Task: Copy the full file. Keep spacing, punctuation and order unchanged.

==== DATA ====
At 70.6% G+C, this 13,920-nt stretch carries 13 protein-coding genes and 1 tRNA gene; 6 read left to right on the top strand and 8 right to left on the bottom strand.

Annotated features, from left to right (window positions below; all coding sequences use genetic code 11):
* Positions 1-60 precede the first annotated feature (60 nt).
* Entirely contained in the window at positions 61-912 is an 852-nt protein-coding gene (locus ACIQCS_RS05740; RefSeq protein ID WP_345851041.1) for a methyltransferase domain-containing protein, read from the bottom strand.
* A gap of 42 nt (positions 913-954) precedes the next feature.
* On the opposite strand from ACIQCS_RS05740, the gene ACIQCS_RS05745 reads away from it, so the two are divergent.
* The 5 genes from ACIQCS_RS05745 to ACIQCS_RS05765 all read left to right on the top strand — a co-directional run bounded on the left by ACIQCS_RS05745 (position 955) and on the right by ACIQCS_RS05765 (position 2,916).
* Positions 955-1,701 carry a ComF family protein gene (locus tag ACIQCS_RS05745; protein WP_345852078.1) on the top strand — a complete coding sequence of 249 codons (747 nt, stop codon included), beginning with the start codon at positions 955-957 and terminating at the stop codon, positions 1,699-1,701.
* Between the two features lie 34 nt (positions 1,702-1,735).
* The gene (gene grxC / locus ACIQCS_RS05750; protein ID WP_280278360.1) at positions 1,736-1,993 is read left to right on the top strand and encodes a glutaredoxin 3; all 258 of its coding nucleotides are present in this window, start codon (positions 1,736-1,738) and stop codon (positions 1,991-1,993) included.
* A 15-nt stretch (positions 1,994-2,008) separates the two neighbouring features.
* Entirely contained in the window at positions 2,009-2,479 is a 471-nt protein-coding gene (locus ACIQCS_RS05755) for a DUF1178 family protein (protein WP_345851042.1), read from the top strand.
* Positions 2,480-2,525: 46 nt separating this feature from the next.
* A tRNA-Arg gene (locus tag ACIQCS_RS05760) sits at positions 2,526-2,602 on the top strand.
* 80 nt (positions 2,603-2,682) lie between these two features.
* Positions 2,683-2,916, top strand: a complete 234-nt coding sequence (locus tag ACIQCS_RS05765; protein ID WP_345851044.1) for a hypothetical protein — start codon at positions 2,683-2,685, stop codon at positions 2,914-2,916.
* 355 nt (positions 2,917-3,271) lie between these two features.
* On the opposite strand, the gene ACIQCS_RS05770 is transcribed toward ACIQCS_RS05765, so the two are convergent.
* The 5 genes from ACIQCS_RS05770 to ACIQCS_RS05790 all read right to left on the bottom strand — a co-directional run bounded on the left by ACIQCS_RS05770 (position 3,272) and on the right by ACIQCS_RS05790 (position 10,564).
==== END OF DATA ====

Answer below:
At 70.6% G+C, this 13,920-nt stretch carries 13 protein-coding genes and 1 tRNA gene; 6 read left to right on the top strand and 8 right to left on the bottom strand.

Annotated features, from left to right (window positions below; all coding sequences use genetic code 11):
* Positions 1-60 precede the first annotated feature (60 nt).
* Entirely contained in the window at positions 61-912 is an 852-nt protein-coding gene (locus ACIQCS_RS05740; RefSeq protein ID WP_345851041.1) for a methyltransferase domain-containing protein, read from the bottom strand.
* A gap of 42 nt (positions 913-954) precedes the next feature.
* On the opposite strand from ACIQCS_RS05740, the gene ACIQCS_RS05745 reads away from it, so the two are divergent.
* The 5 genes from ACIQCS_RS05745 to ACIQCS_RS05765 all read left to right on the top strand — a co-directional run bounded on the left by ACIQCS_RS05745 (position 955) and on the right by ACIQCS_RS05765 (position 2,916).
* Positions 955-1,701 carry a ComF family protein gene (locus tag ACIQCS_RS05745; protein WP_345852078.1) on the top strand — a complete coding sequence of 249 codons (747 nt, stop codon included), beginning with the start codon at positions 955-957 and terminating at the stop codon, positions 1,699-1,701.
* Between the two features lie 34 nt (positions 1,702-1,735).
* The gene (gene grxC / locus ACIQCS_RS05750; protein ID WP_280278360.1) at positions 1,736-1,993 is read left to right on the top strand and encodes a glutaredoxin 3; all 258 of its coding nucleotides are present in this window, start codon (positions 1,736-1,738) and stop codon (positions 1,991-1,993) included.
* A 15-nt stretch (positions 1,994-2,008) separates the two neighbouring features.
* Entirely contained in the window at positions 2,009-2,479 is a 471-nt protein-coding gene (locus ACIQCS_RS05755) for a DUF1178 family protein (protein WP_345851042.1), read from the top strand.
* Positions 2,480-2,525: 46 nt separating this feature from the next.
* A tRNA-Arg gene (locus tag ACIQCS_RS05760) sits at positions 2,526-2,602 on the top strand.
* 80 nt (positions 2,603-2,682) lie between these two features.
* Positions 2,683-2,916, top strand: a complete 234-nt coding sequence (locus tag ACIQCS_RS05765; protein ID WP_345851044.1) for a hypothetical protein — start codon at positions 2,683-2,685, stop codon at positions 2,914-2,916.
* 355 nt (positions 2,917-3,271) lie between these two features.
* On the opposite strand, the gene ACIQCS_RS05770 is transcribed toward ACIQCS_RS05765, so the two are convergent.
* The 5 genes from ACIQCS_RS05770 to ACIQCS_RS05790 all read right to left on the bottom strand — a co-directional run bounded on the left by ACIQCS_RS05770 (position 3,272) and on the right by ACIQCS_RS05790 (position 10,564).